Because Dr. FitzGerald was the only person with medical training at the pole, she needed help from her untrained colleagues.
A welder who had practiced by poking a needle into a shriveled apple helped Dr. FitzGerald perform a biopsy
by aspirating tissue from her breast. A maintenance worker prepared the slides for video transmission and a computer technician synchronized the transmission with a satellite passing overhead.
In the frigid weather, six crates of chemotherapy
equipment and other medical supplies were airdropped in. But with the side effects of chemotherapy made worse by the cold, Dr. FitzGerald became weak and disoriented.
By October, glimmers of hope came with the first hints of the Antarctic spring.
Temperatures that had dropped to minus 118 were now at about minus 60.
On Oct. 15, an LC-130 Hercules jet from the 109th Airlift Wing of the New York Air National Guard equipped with both skis and wheels landed at the pole. Twenty-two minutes later, Dr. FitzGerald was on her way home.
In 2001, Dr. FitzGerald’s book, “Ice Bound: A Doctor’s Incredible Battle for Survival at the South Pole,” written with Maryanne Vollers, was published by Miramax Books/Hyperion. Two years later, Susan Sarandon
played Dr. FitzGerald in the CBS-TV movie “Ice Bound.”
Jerri Lin Cahill was born in Salem, Ohio, on March 1, 1952, one of three children of Phillip and Lorine Roesti Cahill. She graduated from Ohio University in 1974 and the Medical College of Ohio in 1978. Besides her husband and her parents, she is survived by her two brothers, Scott and Eric; and three children from her first marriage, Julia, Ben and Alex.
The FitzGeralds, who first became friends in 1986 while on a tour in the Amazon, were married three years ago. Despite her long battle with cancer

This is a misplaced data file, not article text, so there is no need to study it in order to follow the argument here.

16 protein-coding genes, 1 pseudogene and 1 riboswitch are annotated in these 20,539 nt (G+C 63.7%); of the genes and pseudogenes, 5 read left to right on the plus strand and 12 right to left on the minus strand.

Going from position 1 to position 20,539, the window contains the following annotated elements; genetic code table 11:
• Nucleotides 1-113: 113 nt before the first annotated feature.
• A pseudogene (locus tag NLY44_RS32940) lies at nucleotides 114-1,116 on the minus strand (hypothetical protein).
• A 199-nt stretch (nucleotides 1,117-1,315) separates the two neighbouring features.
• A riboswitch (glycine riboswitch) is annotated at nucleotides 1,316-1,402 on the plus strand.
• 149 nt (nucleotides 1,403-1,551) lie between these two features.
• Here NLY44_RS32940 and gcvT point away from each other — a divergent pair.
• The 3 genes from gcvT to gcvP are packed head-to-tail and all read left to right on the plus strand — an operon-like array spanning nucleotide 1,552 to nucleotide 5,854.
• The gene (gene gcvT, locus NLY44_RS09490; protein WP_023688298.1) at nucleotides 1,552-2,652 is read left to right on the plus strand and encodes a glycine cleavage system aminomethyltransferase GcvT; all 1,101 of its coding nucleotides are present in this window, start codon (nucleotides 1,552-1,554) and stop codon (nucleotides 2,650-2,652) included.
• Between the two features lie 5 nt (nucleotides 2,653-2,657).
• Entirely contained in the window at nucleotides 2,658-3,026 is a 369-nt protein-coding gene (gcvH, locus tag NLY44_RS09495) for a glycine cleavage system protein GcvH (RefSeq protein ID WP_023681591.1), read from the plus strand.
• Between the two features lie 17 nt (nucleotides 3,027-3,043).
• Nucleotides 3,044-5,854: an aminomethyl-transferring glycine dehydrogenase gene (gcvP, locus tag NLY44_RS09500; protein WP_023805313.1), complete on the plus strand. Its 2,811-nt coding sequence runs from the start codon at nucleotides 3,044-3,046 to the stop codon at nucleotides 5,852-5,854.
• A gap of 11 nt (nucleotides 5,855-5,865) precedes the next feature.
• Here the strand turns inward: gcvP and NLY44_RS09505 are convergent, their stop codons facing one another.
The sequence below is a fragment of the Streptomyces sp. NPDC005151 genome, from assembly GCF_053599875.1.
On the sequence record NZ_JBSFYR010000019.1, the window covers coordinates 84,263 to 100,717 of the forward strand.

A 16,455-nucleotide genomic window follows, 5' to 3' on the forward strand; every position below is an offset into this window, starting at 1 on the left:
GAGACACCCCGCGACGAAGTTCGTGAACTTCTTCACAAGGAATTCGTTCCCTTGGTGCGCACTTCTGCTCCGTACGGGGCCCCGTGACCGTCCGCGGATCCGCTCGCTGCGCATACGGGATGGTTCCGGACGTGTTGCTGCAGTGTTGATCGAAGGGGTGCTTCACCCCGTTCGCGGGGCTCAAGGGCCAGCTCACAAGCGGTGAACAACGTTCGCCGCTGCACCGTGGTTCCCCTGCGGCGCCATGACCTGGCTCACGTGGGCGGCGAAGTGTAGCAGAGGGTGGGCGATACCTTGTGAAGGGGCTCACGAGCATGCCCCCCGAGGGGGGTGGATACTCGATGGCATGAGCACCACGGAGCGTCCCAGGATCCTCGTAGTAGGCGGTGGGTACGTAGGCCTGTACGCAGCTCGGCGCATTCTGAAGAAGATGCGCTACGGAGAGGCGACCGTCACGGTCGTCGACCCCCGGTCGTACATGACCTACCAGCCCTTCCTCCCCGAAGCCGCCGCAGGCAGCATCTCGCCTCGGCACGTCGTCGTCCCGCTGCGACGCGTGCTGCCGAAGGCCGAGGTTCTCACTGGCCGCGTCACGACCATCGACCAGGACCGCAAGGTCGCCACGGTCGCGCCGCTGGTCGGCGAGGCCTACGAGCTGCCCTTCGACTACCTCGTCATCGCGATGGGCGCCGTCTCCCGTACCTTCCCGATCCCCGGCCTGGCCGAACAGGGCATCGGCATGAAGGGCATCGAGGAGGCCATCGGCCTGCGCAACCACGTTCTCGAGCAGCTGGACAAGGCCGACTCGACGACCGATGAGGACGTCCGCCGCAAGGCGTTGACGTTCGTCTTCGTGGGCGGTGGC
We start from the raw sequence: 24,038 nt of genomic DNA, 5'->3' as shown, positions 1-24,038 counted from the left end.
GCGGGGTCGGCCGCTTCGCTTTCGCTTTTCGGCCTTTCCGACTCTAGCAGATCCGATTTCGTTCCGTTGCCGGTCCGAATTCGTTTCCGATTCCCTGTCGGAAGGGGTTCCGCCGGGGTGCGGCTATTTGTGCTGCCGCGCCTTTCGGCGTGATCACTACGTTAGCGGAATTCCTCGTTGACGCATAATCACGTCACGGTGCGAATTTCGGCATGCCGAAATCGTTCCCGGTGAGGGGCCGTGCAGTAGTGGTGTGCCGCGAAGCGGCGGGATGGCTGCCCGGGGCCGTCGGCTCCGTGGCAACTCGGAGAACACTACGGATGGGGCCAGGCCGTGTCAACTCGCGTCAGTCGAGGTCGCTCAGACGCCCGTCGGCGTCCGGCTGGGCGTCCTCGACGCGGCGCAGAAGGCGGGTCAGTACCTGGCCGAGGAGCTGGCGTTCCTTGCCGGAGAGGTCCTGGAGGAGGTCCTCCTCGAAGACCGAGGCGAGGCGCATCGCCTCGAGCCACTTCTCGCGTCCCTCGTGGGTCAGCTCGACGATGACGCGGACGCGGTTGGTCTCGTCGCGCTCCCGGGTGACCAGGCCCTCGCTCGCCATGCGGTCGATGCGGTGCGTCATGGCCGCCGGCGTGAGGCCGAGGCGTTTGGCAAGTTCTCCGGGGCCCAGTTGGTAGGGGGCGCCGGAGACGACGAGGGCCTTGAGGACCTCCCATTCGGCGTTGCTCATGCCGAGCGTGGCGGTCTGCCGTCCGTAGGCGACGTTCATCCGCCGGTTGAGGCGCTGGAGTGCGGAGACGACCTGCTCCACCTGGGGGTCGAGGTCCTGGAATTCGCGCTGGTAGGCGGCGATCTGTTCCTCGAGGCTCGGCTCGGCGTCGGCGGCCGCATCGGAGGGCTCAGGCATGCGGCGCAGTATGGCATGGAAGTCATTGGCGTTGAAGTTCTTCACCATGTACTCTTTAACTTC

, Mr. FitzGerald said Wednesday, his wife never lost her “adventure bug.”
In the last 10 years, sometimes as a speaker on cruise ships, he said, “she’s been to China; Vietnam; Turkey; South Africa; Australia; and Antarctica five times.”
MICHAEL JACKSON, A STAR IDOLIZED AND HAUNTED
Rusty Kennedy/Associated Press
Michael Jackson performed during the Super Bowl XXVII halftime show in 1993 in Pasadena, Calif. More Photos >
Published: June 25, 2009
LOS ANGELES — For his legions of fans, he was the Peter Pan of pop music: the little boy who refused to grow up. But on the verge of another attempted comeback, he is suddenly gone, this time for good.
Michael Jackson, whose quintessentially American tale of celebrity and excess took him from musical boy wonder to global pop superstar to sad figure haunted by lawsuits, paparazzi and failed plastic surgery, was pronounced dead on Thursday afternoon at U.C.L.A.
Medical Center after arriving in a coma, a city official said. Mr. Jackson was 50, having spent 40 of those years in the public eye he loved.
The singer was rushed to the hospital, a six-minute drive from the rented Bel-Air home in which he was living, shortly after noon by paramedics for the Los Angeles Fire Department. A hospital spokesman would not confirm reports of cardiac arrest. He was pronounced dead at 2:26 pm.
As with Elvis Presley
or the Beatles
, it is impossible to calculate the full effect Mr. Jackson had on the world of music. At the height of his career, he was indisputably the biggest star in the world; he has sold more than 750 million albums. Radio stations across the country reacted to his death with marathon sessions of his songs. MTV
, which grew successful in part as a result of Mr. Jackson’s groundbreaking videos, reprised its early days as a music channel by showing his biggest hits.
From his days as the youngest brother in the Jackson 5 to his solo career in the 1980s and early 1990s, Mr. Jackson was responsible for a string of hits like “I Want You Back,” “I’ll Be There” “Don’t Stop ‘Til You Get Enough” “Billie Jean” and “Black or White” that exploited his high voice, infectious energy and ear for irresistible hooks.